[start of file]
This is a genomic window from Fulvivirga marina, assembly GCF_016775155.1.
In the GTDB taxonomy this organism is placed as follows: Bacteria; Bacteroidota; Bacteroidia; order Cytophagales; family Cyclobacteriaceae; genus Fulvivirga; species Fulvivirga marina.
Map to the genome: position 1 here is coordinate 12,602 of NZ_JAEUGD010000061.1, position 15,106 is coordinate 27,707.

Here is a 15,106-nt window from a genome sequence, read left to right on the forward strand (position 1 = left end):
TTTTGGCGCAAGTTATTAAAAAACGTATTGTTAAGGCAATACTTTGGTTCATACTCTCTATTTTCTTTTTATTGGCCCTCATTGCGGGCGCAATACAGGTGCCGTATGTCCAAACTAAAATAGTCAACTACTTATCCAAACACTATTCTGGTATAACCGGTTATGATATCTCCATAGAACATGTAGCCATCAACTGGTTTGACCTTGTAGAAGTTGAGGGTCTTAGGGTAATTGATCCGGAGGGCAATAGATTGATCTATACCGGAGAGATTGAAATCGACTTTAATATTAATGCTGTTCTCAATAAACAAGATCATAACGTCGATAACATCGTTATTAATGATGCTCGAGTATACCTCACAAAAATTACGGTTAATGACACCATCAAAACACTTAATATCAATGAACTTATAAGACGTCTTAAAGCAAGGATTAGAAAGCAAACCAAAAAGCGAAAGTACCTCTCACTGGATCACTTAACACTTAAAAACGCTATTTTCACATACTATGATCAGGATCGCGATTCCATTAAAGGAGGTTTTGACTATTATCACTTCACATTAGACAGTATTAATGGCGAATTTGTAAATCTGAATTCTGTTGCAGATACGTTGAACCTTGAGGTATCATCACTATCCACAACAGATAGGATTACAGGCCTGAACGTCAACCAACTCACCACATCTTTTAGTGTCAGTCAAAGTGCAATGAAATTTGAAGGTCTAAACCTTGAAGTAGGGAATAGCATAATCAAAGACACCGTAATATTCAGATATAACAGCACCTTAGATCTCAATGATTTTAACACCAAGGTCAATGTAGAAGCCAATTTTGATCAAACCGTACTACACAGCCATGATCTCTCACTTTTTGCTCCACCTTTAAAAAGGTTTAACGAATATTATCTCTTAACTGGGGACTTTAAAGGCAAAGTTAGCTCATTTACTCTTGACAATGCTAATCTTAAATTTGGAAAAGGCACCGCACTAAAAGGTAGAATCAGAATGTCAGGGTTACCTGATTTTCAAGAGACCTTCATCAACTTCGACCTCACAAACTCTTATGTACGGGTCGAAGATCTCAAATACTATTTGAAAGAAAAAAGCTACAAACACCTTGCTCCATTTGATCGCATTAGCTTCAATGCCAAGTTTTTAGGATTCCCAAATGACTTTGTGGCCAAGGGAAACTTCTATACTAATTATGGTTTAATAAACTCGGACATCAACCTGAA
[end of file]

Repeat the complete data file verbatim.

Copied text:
This is a genomic window from Fulvivirga marina, assembly GCF_016775155.1.
In the GTDB taxonomy this organism is placed as follows: Bacteria; Bacteroidota; Bacteroidia; order Cytophagales; family Cyclobacteriaceae; genus Fulvivirga; species Fulvivirga marina.
Map to the genome: position 1 here is coordinate 12,602 of NZ_JAEUGD010000061.1, position 15,106 is coordinate 27,707.

Here is a 15,106-nt window from a genome sequence, read left to right on the forward strand (position 1 = left end):
TTTTGGCGCAAGTTATTAAAAAACGTATTGTTAAGGCAATACTTTGGTTCATACTCTCTATTTTCTTTTTATTGGCCCTCATTGCGGGCGCAATACAGGTGCCGTATGTCCAAACTAAAATAGTCAACTACTTATCCAAACACTATTCTGGTATAACCGGTTATGATATCTCCATAGAACATGTAGCCATCAACTGGTTTGACCTTGTAGAAGTTGAGGGTCTTAGGGTAATTGATCCGGAGGGCAATAGATTGATCTATACCGGAGAGATTGAAATCGACTTTAATATTAATGCTGTTCTCAATAAACAAGATCATAACGTCGATAACATCGTTATTAATGATGCTCGAGTATACCTCACAAAAATTACGGTTAATGACACCATCAAAACACTTAATATCAATGAACTTATAAGACGTCTTAAAGCAAGGATTAGAAAGCAAACCAAAAAGCGAAAGTACCTCTCACTGGATCACTTAACACTTAAAAACGCTATTTTCACATACTATGATCAGGATCGCGATTCCATTAAAGGAGGTTTTGACTATTATCACTTCACATTAGACAGTATTAATGGCGAATTTGTAAATCTGAATTCTGTTGCAGATACGTTGAACCTTGAGGTATCATCACTATCCACAACAGATAGGATTACAGGCCTGAACGTCAACCAACTCACCACATCTTTTAGTGTCAGTCAAAGTGCAATGAAATTTGAAGGTCTAAACCTTGAAGTAGGGAATAGCATAATCAAAGACACCGTAATATTCAGATATAACAGCACCTTAGATCTCAATGATTTTAACACCAAGGTCAATGTAGAAGCCAATTTTGATCAAACCGTACTACACAGCCATGATCTCTCACTTTTTGCTCCACCTTTAAAAAGGTTTAACGAATATTATCTCTTAACTGGGGACTTTAAAGGCAAAGTTAGCTCATTTACTCTTGACAATGCTAATCTTAAATTTGGAAAAGGCACCGCACTAAAAGGTAGAATCAGAATGTCAGGGTTACCTGATTTTCAAGAGACCTTCATCAACTTCGACCTCACAAACTCTTATGTACGGGTCGAAGATCTCAAATACTATTTGAAAGAAAAAAGCTACAAACACCTTGCTCCATTTGATCGCATTAGCTTCAATGCCAAGTTTTTAGGATTCCCAAATGACTTTGTGGCCAAGGGAAACTTCTATACTAATTATGGTTTAATAAACTCGGACATCAACCTGAA